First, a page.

Online education specialist 2U Inc. (NASDAQ:TWOU) has had quite the roller-coaster ride during its six-year life as a public company. After its initial public offering (IPO) at $13 in March 2014, it sped off like a rocket and peaked at around $98 in the summer of 2018. But it fell back almost to its IPO price in July 2019, when it reported it was cutting back on new graduate programs. Since then, it has been working to improve growth rates and build a cash-flow-positive business.

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Let's dive into its original business of digital graduate programs, what happened to crater the stock, how key acquisitions are enabling a pivot, and what that could mean for shareholders.

The business of digital graduate programs

2U started as a way for universities to expand graduate program offerings beyond campus. Higher-education institutions would partner with 2U and sign a long-term contract for revenue sharing. The company would fund the upfront development and the college would provide the content expertise. Colleges set the prices and both parties worked to fill the classes with students.

Man with headphones on watching laptop and taking notes

Image source: Getty Images.

Its first digital graduate program (DGP) was launched with the University of Southern California in 2009. Since then it has gradually expanded the number of launches per year. A year ago, it reported 17 new DGPs were planned in 2019 and 21 for the following year. The formula of new program introductions plus solid student enrollments in existing programs with high retention rates gave CEO Chip Paucek confidence to state then that 30% top-line growth could be sustained for many years.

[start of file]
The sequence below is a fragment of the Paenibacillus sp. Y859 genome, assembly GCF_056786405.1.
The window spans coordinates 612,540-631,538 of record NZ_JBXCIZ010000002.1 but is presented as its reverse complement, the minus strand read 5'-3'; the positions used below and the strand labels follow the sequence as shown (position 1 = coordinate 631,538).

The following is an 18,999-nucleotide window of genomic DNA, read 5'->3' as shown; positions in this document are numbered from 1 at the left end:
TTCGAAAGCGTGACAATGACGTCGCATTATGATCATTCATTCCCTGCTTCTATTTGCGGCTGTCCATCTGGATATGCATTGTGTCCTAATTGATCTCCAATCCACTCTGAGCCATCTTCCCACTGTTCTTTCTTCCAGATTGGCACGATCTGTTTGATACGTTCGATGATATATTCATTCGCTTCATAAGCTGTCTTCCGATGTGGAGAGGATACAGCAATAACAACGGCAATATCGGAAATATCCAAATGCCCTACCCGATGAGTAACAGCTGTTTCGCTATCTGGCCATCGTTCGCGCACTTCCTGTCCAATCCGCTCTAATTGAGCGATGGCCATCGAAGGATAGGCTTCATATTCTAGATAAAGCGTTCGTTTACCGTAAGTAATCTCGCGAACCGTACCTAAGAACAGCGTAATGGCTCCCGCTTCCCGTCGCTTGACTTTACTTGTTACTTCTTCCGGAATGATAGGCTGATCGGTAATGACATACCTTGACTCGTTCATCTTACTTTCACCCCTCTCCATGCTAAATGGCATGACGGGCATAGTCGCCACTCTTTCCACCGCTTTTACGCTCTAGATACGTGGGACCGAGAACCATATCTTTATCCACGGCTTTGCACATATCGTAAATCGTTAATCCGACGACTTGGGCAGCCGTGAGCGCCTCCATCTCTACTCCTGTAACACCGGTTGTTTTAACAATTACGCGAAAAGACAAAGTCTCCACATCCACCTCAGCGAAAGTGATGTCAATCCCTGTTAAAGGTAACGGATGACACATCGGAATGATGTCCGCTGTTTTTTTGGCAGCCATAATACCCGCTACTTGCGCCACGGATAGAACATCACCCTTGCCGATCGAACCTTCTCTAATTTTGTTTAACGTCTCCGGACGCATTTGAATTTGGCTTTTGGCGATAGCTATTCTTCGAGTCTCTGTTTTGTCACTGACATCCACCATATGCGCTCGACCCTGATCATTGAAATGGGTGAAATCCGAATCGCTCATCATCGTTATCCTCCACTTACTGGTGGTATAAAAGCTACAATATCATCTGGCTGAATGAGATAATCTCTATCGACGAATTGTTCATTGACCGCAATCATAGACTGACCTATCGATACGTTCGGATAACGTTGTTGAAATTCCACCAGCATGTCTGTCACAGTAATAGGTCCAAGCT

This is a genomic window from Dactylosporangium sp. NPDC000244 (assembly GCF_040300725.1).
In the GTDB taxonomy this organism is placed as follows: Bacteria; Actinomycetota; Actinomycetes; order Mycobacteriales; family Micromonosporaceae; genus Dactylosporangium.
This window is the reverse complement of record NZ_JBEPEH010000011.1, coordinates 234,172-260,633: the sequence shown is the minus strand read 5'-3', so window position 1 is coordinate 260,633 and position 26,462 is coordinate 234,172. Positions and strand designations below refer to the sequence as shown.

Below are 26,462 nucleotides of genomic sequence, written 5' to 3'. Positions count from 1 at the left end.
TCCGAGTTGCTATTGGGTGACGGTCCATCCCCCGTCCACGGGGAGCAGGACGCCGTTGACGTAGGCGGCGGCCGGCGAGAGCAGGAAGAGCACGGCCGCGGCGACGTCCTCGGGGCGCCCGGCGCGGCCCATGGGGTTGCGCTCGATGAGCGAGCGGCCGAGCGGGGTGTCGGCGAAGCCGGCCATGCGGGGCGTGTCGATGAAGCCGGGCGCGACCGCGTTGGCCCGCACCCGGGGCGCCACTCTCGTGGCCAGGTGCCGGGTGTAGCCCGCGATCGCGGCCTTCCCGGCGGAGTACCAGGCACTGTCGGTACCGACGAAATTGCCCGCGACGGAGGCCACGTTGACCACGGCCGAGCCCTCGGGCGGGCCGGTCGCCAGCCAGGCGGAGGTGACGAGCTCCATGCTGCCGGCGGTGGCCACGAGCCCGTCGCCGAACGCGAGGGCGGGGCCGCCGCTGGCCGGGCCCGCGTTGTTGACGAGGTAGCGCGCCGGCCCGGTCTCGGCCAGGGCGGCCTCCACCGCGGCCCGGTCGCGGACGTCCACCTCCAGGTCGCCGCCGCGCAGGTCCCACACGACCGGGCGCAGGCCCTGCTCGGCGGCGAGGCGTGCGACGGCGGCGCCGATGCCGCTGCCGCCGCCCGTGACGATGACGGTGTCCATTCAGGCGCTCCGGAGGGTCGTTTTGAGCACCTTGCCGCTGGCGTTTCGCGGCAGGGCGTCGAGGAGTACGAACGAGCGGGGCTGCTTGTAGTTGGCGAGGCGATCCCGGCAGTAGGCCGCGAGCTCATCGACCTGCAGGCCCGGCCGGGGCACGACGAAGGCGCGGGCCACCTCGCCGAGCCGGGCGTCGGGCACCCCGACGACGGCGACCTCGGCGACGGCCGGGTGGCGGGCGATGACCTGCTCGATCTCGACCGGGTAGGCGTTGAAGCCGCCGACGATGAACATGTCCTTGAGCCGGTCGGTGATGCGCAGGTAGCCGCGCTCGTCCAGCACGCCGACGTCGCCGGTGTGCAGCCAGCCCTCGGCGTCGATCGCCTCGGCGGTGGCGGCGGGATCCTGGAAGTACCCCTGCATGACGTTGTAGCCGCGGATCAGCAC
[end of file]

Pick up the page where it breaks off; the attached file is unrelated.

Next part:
But in early 2019, things started to unravel.

Online education becoming more competitive

In the May 2019 earnings call, the company had lowered its full-year revenue projections due to reduced enrollments. By the next earnings call, in late July, Paucek explained that more schools were migrating to online content, which had led to more competition for students, creating a "smaller [than] average steady-state program size" for 2U and its partner universities. As a response, it cut its planned 2020 programs to "less than half" of the 21 as the CEO said the company would focus to "optimize the performance of our existing programs." Growth projections for the graduate program segment went from a brisk 30% to a tepid "mid to high teens." The day after the 2019 second-quarter earnings call, the stock dropped a mind-numbing 66% to just pennies above its IPO price from 5.5 years earlier. 

In addition to a cut in new revenue opportunities, the company had been spending its profits to grow on the promise that cash would start flowing in once enrollments started. Without a high volume of new revenue sources, its cash flow was called into question. And management didn't do much to calm investor fears. Paucek said management would release more details about how it would manage this more competitive environment in an investor day that was months away (in November). The investor day has since been rescheduled to March 24, 2020.

Even though this news surprised and disappointed investors, the company has made critical acquisitions over the last several years that will become the foundation of a more diverse and growing business. 

Acquisitions and a key hire are helping to right the ship